Following the recent Court of Federal Claims (COFC) decision regarding the Polaris solicitation, the Government Accountability Office (GAO) has issued its own ruling on past performance evaluations for joint ventures.

The GAO’s decision in MiamiTSPi, LLC-Reconsideration highlights the importance of carefully reviewing each solicitation’s instructions to offerors, the evaluation criteria, and the selection of past performance references by a joint venture. In this reconsideration, MiamiTSPi, LLC (JV), consisted of Miami Technology Solutions, LLC (MTS), the 8(a) and Technology Solutions Provider, Inc. (TSPi).  The JV submitted a quotation to the total small business set-aside request for quote (RFQ) issued by the General Services Administration (GSA), on behalf of the Department of Agriculture. Among the stated evaluation factors was “similar experience,” which required each offeror to identify a minimum of two relevant contracts that were either currently being performed or which have been completed in the last five years.

In responding to the RFQ, the JV submitted two projects to demonstrate its similar experience. The first example described work by TSPi as “Prime (member of a [joint venture] MTSPi)” for SBA and the second described the work performed again by TSPi for USDA. Not only was the first project performed by a different joint venture (MTSPi, not MiamiTSPi), but neither example described any work performed by MTS or mentioned MTS at all. GAO found “MiamiTSP’s quotation relied entirely on the experience of one joint venture partner, TSPi, without describing or demonstrating similar experience by the joint venture itself or by MTS, the 8(a) partner of the joint venture.”

GAO held that evaluation of past performance of small business joint ventures is regulated by 13 CFR 124.513(f), which states:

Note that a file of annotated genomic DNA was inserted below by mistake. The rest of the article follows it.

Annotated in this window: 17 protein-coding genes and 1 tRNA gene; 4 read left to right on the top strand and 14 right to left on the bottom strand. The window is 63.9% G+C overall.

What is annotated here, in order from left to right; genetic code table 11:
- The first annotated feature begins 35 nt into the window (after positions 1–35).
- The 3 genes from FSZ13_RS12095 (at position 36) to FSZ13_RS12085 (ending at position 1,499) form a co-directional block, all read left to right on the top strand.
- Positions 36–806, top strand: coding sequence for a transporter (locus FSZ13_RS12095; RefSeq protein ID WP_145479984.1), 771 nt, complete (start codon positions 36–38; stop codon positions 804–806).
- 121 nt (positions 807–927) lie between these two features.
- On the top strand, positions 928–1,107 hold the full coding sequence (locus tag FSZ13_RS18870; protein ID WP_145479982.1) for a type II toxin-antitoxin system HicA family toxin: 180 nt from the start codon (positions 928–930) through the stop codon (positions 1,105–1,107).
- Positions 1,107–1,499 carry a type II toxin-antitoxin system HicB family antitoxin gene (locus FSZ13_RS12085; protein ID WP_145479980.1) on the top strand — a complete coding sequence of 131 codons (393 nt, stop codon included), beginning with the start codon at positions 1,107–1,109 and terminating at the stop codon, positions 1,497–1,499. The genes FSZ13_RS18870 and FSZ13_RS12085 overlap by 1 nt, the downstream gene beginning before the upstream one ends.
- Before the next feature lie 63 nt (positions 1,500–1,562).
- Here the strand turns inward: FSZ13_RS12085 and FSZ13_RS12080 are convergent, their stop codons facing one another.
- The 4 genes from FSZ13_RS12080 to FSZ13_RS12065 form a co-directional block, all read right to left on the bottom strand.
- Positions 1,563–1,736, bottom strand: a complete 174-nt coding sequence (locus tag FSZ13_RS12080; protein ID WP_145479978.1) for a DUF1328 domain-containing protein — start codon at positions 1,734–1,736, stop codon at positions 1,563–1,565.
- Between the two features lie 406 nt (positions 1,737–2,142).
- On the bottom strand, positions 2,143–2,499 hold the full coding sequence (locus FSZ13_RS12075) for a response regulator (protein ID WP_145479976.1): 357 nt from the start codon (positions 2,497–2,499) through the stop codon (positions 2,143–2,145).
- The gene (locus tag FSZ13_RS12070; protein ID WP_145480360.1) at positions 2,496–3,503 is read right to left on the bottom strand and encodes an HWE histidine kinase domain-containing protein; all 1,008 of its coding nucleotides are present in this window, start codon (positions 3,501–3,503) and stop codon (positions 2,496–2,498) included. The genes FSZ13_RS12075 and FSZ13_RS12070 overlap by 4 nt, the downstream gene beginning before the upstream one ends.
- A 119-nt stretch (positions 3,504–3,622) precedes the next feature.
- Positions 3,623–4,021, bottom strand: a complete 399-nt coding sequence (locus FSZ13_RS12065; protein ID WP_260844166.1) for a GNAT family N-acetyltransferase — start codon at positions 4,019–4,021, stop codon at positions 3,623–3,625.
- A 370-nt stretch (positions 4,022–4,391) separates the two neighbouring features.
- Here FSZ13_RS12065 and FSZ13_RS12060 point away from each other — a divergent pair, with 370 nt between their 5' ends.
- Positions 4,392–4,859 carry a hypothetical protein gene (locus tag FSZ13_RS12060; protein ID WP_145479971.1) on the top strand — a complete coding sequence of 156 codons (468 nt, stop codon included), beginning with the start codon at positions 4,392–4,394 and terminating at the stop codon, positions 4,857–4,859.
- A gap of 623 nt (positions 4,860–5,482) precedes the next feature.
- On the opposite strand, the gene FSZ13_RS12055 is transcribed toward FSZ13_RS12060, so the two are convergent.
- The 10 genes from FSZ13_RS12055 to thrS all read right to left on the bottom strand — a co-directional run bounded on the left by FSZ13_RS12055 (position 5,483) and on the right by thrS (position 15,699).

When evaluating the capabilities, past performance, experience, business systems, and certifications of an entity submitting an offer for an 8(a) contract as a joint venture established pursuant to this section, a procuring activity must consider work done and qualifications held individually by each partner to the joint venture as well as any work done by the joint venture itself previously.

The second part of the regulation states:

A procuring activity may not require the 8(a) Participant to individually meet the same evaluation or responsibility criteria as that required of other offerors generally. The partners to the joint venture in the aggregate must demonstrate the past performance, experience, business systems, and certifications necessary to perform the contract.

In short, GAO held that “nothing in the rule prohibits an agency from applying any evaluation or responsibility criteria to the 8(a) partner of the joint venture. Instead, the rule provides that the agency may not require the 8(a) partner to meet the same evaluation or responsibility criteria as that of other offerors”.  Moreover, it appears that GAO did not find GSA’s contention, that the RFQ’s evaluation criteria as written permitted the agency to attribute the past performance of a single venturer to a joint venture, as permitted by the regulation.  In other words, the regulations at 13 CFR 124.513(f) overrule the express language, or at least an agency’s interpretation, of its own solicitation.

Recognizing the popularity of joint ventures, the decision from GAO is a welcome one, in that it provides additional clarity to the Federal marketplace regarding identification and submission of past performance references.  If you have questions regarding this decision, or past performance references, please contact Trevor Skelly.